So, as he did with Ajax and Barcelona, Michels is starting from scratch again. He would dearly love an open checkbook. Whom would he pick? Strikers and an organization man like Cruyff in midfield. "Liam Brady," he adds, mentioning the star of Arsenal and Ireland with a touch of longing. "Trevor Francis. I could do the job with Kevin Keegan or Klaus Fischer." He gives a short, rare laugh.

He has none of them at Brookside Park this hot Pasadena morning as he prepares for a game against the California Surf of Anaheim. What he has, though, is enormous enthusiasm. That is obvious. In their orange shirts and white shorts, so similar to those of the Dutch team, the Aztecs give one an uncanny feeling of dèjà vu. And, like the Dutch, they are willing to work their hearts out for him.

"Always go to the ball," Michels shouts. "Always to the man with the ball." He stops play dead. There is total silence. The players freeze. "Always you are waiting for the ball," he says. "Why? You are too relaxed. Go to the ball!" It is the harsh, physical philosophy behind Total Soccer. Almost mechanically, belatedly, he says, as if someone has taught him to say it, "Keep smiling." He doesn't smile himself.

And his smile might have been a little forced as he stood out in the middle of Anaheim Stadium two Saturday nights ago, the California Girl Cheerleaders and the Santa Ana Winds Marching Band in attendance. Too much razz for him, maybe, and not enough people in the stands. Rumors and counterrumors about the NASL players' strike had cut the crowd to 11,261. The Aztecs were at full strength, but the Surf was missing its goalie and four other first-team players. It looked like a perfect evening for the Aztecs to practice what Michels had preached. "That's the Dutch team in the orange, right?" a sardonic Surf fan yelled.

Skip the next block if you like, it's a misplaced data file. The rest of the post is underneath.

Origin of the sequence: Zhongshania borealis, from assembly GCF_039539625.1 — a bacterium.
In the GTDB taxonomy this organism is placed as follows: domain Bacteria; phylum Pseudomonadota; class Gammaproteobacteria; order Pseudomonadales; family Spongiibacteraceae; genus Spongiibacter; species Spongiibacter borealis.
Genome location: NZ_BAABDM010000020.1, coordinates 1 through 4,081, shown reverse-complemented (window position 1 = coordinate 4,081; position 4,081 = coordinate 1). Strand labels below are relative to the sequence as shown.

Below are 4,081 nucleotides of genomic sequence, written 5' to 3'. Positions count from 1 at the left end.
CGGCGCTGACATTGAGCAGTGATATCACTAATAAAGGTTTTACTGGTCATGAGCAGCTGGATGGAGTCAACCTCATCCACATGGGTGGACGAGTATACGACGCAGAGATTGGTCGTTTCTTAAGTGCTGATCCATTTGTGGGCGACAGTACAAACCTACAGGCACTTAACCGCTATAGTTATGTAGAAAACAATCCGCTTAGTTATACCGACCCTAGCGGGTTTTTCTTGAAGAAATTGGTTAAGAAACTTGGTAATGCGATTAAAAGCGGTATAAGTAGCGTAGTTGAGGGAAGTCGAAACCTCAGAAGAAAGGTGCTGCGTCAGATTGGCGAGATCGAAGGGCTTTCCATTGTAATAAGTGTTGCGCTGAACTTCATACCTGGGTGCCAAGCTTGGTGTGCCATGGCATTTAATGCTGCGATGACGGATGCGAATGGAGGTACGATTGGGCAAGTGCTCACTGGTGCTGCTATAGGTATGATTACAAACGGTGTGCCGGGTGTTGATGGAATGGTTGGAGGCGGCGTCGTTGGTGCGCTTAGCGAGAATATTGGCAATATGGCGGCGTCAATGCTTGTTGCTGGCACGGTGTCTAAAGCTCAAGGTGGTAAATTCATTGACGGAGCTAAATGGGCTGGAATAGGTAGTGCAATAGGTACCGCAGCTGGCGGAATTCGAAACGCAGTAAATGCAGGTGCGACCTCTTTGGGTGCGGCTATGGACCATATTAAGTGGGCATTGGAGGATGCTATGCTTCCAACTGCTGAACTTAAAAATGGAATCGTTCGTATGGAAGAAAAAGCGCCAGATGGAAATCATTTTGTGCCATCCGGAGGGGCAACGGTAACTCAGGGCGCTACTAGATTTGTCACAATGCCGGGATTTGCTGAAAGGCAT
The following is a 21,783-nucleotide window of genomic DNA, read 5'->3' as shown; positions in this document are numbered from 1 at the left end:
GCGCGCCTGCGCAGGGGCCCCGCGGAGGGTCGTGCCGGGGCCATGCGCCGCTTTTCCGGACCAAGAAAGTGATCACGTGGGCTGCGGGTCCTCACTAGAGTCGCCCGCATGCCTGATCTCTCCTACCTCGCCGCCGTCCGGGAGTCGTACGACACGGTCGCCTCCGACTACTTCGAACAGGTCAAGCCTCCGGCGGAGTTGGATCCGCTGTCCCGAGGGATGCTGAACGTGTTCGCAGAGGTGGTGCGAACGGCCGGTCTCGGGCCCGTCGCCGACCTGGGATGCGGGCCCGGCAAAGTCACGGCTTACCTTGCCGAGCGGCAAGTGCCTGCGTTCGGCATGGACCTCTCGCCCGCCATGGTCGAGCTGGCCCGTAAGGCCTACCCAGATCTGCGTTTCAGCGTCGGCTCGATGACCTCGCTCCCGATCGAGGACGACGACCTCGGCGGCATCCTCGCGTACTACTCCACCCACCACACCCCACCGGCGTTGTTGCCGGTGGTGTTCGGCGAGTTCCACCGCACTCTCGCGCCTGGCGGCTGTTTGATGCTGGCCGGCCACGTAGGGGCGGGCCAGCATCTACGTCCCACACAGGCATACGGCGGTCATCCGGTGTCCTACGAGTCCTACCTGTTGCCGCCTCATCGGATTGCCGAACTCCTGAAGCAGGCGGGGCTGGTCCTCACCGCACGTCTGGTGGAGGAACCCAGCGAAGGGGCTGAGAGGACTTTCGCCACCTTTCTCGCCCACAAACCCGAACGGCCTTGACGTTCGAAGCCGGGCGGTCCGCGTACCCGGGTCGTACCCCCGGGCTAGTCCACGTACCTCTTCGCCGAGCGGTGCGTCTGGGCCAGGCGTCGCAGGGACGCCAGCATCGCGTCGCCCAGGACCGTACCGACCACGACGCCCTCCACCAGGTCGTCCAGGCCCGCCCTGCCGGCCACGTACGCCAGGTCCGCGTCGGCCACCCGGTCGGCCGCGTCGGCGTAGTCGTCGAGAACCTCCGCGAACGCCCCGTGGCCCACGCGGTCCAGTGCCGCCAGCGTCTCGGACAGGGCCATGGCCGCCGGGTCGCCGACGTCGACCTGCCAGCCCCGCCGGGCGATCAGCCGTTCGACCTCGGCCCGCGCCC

They might take a little time to achieve Total Soccer, but the Aztecs seemed to have taken the first steps toward it: a firm commitment to going for the ball, forcing the pace, none more so than Rongen, all wild blond hair, now in the right fullback position, now threatening down the right wing, cutting into the penalty area.

But the final pass in front of the goal was inaccurate, until 18 minutes into the game, when Wagner put the Aztecs ahead with a sweetly taken shot hooked in with his left foot. It was the only score in the half. The game settled down into a hard, often physical struggle. Two yellow cards in the first half, 28 fouls.

The second half was rougher, even more desultory in terms of good soccer. Rigby had to make a flying acrobatic twist to make a save on one hard Surf shot, but, as it turned out, that was the only significant moment in the half, and the game ended 1-0 Los Angeles. Last Saturday, the Aztecs lost to the Seattle Sounders to make their record 2-1.

After the Anaheim game, Michels, uncharacteristically, was inclined to make excuses. "You lead 1-0 and you begin to get a little cautious. The others started to take more risks in the second half. But we are better than they are. We played well for a road game...Monday I talk to them again."

He might well have a short chat with young Smeets, who committed 11 fouls out of the Aztecs' 28. Or maybe not. In Michels' day, the Dutch team was about as tough as you can get in soccer. "In Smeets' position he is taking a lot, so he must give, too," said this most pragmatic of coaches. "They would destroy him otherwise.

"We are progressing," were his last words.